The climate has a significant impact on life on Earth as well as on human activities. Temperature and precipitation strongly constrain the type of vegetation that could grow in a particular region. The design and location of houses depend on summer and winter temperatures but also on the probability of flooding. One single late frost or a heavy hail storm could ruin an entire crop. Since the beginning of humanity, people had thus to cope with climate and, if possible, to adapt to it. As a consequence, the various human civilisations have observed and have tried to understand the climate variations. They first provide mythological or religious explanations, often relying on weather lore to obtain forecast. In parallel, climate has evolved as a science, elaborating more and more sophisticated representations of the observed phenomena. Such a description of climate involves now a very broad range of expertise, corresponding to different domains of the sciences including physics, chemistry, biology and geology.
A comprehensive analysis of all the components of the climate system (atmosphere, ocean, ice sheets, etc) and of all the interactions between them is out of the scope of any course or book. We have thus chosen here to provide only a brief overview of the processes that rule the behaviour of those different components. More detailed descriptions are provided in meteorology, oceanography and glaciology courses for instance. Our first goal here is rather to provide enough information on the interactions between the different elements of the climate system and on the dominant feedbacks to allow the student to analyse the variability of the climate and its response to a perturbation. By this mean, the reader should be able to understand the dominant causes of past climate changes and to critically evaluate the projections of the climate change over the next centuries or millennia.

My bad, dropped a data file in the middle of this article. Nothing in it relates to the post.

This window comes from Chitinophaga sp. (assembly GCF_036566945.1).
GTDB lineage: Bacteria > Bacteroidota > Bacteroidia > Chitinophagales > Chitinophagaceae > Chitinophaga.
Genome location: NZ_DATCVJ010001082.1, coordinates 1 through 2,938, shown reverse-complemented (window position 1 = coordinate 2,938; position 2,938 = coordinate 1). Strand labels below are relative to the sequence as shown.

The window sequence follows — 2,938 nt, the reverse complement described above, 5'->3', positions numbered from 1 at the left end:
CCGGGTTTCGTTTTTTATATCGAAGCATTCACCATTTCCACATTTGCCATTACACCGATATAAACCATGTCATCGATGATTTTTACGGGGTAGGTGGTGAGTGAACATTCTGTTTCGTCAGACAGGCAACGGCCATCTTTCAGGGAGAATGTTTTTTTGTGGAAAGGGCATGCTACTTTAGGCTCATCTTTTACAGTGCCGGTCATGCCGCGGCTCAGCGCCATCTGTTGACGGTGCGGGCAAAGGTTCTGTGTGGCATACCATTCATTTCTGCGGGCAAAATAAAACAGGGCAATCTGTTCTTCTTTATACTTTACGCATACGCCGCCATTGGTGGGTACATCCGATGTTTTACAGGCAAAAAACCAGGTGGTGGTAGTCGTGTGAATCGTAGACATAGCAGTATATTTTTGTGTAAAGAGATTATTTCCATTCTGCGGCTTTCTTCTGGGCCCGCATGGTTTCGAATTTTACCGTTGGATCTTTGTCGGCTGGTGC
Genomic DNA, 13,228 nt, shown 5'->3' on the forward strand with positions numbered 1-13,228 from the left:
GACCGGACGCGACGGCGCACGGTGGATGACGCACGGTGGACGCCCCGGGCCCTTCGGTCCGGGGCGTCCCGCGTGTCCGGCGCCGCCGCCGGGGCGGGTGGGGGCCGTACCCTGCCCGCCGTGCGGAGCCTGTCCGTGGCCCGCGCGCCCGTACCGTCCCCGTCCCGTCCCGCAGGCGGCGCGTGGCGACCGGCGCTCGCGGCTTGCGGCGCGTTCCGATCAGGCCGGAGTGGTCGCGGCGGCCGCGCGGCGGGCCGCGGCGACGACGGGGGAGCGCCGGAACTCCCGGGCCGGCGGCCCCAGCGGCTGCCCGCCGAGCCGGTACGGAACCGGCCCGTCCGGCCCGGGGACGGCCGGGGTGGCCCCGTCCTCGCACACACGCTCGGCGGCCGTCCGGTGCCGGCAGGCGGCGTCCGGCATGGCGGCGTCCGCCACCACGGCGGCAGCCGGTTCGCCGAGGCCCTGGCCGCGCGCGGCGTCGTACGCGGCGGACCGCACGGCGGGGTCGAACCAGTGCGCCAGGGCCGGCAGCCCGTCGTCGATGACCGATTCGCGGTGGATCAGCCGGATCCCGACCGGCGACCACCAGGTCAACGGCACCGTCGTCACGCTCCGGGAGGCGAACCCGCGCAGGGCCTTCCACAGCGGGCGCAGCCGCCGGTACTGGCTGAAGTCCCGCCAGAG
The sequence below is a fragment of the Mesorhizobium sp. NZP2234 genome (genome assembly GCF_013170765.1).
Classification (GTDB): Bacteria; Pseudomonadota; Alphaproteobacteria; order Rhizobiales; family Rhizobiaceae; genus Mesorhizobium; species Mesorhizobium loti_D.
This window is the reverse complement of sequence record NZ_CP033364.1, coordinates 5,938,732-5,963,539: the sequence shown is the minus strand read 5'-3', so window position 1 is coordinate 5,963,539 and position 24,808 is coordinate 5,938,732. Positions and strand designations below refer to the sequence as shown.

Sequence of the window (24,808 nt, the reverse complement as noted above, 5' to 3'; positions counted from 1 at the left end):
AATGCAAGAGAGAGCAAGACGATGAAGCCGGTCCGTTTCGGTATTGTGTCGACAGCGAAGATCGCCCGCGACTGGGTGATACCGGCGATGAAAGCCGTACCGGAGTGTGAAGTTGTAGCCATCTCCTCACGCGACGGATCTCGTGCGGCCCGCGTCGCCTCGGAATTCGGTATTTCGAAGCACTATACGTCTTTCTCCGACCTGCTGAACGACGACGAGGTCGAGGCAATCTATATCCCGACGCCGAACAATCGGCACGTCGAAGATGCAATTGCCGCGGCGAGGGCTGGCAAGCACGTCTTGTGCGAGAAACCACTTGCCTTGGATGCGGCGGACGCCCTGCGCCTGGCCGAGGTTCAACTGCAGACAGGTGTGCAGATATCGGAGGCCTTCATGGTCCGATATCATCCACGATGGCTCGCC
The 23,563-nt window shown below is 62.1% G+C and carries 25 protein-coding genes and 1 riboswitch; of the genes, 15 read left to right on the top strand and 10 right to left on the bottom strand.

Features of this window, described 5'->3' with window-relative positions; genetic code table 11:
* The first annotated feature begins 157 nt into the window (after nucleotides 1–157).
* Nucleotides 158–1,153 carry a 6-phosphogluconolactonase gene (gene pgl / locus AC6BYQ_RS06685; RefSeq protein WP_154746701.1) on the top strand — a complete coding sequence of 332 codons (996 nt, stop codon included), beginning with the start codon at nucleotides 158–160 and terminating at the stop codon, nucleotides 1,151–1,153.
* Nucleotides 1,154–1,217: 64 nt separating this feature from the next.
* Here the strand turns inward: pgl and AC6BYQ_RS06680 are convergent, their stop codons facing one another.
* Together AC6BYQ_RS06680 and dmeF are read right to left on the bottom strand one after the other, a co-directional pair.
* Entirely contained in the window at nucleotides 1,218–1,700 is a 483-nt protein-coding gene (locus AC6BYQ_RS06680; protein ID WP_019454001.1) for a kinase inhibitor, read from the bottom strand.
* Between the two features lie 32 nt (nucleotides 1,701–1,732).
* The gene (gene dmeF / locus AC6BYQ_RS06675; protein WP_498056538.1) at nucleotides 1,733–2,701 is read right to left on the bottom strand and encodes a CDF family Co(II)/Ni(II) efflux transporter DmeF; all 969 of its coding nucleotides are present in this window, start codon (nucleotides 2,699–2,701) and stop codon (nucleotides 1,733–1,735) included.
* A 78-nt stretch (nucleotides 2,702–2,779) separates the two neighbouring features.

Because of the complexity of the climate system, many analyses devoted to a quantitative estimate of climate change or climate variability rely on the use of comprehensive three-dimensional numerical models. However, simple models are also widely used to underline clearly the fundamental properties of the climate. Our second goal is thus to give the student the bases to understand how climate model are built and how they could be used to make quantitative estimate of climate variability and climate change as well as to illustrate how models could be used to understand the most important concepts of climate science.
At the origin, this textbook was designed as a support to a course proposed to students in their first year of Master at the Université catholique de Louvain. However, the majority of the sections could already be followed by undergraduate students. Quizzes including questions that provide an overview of the matter covered in the different chapters are available online. If you are able to answer all of them, this likely shows that you have not missed the most important elements of the discussion. As the textbook is devoted to an audience presenting different backgrounds, some fundamental terms or concepts, highlighted in blue, are explicated in the glossary. If you do not understand some terms or notion, do not hesitate to contact us so that we could append the glossary.
In addition to the material freely proposed online, the UCL students registered for the course PHY2153 “Introduction à l’étude du système climatique et à sa modélisation” will also receive some practical information on the course, including a precise list of the chapters or sections of the online textbook that will be studied during the academic year. Registered students are also encouraged to answer the quizzes on the virtual campus of UCL rather than on the textbook web site.